10-5-2019 LSU v Utah

LSU football players gather on the field during the Tigers' 46-6 victory over Utah State on Saturday, Oct. 5, 2019, at Tiger Stadium.

College athletes shouldn't receive money from their university based on the privileges they already have access to. From free tuition to free room and board, it seems like asking for more would be greedy.

This begs the question: is it not enough to have a full-ride to a $11,000-a-semester university? A common argument made by student athletes is their sport requires all of their time and effort, which, in turn, takes away from any chance to have a part-time job for leisure money. This argument, however, is a self-entitled one.

Students on campuses across the U.S. faces this same dilemma, minus the full-ride benefit. From single parents raising their children between classes, to students with unpaid internships who have hefty workloads, time doesn’t stop or slow down for anyone.

Student athletes aren’t even completely unpaid outside of their merit scholarships. One feasible way colleges pay their athletes is by simply giving them a name and a realistic chance to enter the sport professionally after college. These universities allow them to build their reputation quite easily by offering them the necessary connections and coaching to ensure a well-paying athletic career after graduation.

Isn’t that how college is supposed to work? College should be about focusing on getting an education, and then pursue a well-earned career—it shouldn’t act like one.

If schools did start paying athletes, however, it would give incoming students an alternative motive for going to college. Instead of going for an education, they’d be going to profit off of the athletic program, effectively defeating the purpose of school altogether. Fifth-year, anyone?

Let’s say that things did shift and paying college athletes became the norm. How exactly would discipline and success measure up when everyone on the team is being paid the same to be there no matter what? And if the distribution of salaries fluctuated between players, surely tensions would arise, and an unhealthy power dynamic would be created.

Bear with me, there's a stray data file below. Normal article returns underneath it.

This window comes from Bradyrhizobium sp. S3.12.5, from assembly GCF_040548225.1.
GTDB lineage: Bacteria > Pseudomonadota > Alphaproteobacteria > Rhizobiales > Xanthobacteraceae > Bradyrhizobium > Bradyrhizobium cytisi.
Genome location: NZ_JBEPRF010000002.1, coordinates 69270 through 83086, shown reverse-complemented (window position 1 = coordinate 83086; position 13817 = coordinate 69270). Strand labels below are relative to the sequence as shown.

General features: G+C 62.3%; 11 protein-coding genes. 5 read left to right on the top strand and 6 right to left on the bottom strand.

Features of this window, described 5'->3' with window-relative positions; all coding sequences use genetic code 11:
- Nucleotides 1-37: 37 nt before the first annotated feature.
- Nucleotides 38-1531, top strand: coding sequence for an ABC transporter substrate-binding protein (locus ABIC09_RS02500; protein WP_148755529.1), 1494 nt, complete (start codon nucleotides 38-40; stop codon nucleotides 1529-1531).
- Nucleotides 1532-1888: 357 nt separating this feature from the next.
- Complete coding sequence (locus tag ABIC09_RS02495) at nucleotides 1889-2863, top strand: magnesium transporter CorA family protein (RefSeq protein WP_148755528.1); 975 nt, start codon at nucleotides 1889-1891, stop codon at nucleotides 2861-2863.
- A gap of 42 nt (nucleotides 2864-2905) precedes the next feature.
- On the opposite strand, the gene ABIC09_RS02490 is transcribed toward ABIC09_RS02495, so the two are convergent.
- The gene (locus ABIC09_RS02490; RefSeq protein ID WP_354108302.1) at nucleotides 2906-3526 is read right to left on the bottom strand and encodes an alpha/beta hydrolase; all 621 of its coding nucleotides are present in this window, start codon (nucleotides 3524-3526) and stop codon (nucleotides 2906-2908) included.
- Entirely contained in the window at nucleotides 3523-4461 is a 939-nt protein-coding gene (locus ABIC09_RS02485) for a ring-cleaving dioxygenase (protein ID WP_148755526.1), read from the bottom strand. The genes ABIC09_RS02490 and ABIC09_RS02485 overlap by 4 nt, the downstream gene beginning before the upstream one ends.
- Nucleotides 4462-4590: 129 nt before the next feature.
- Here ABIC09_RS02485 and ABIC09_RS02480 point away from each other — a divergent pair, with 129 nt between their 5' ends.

Off the playing field, money would separate the athletes from normal students in a similarly weird hierarchical fashion. No longer would the everyday student be sitting next to another classmate in class, but instead they would be sitting next to someone prioritized and paid because of their athleticism, not their academics.

Also, in order to pay the athletes, funds would surely have to come from somewhere. This means that their own departments would be losing the extensive revenue gained from sporting events. In turn, funds would also have to be drawn from the faculty’s pay, maintenance and in extreme cases, even tuition.

This also leads to a plethora of more hypothetical questions. Would the university also have to pay band members? How about cheerleaders? Not to mention the impossibility of the pay being fair across the board, especially men’s sports in comparison to women’s.

Paying college athletes would essentially dismantle the line that sits between professional and amateur sports. Only 7% of high school athletes go on to play in college. This opportunity should be seen more as a privilege than a job. When a student athlete signs their contract with a university, they should know what they’re in for and what they aren’t.

Gabrielle Martinez is an 18-year-old mass communication freshman from Gonzales, Louisiana.

Load comments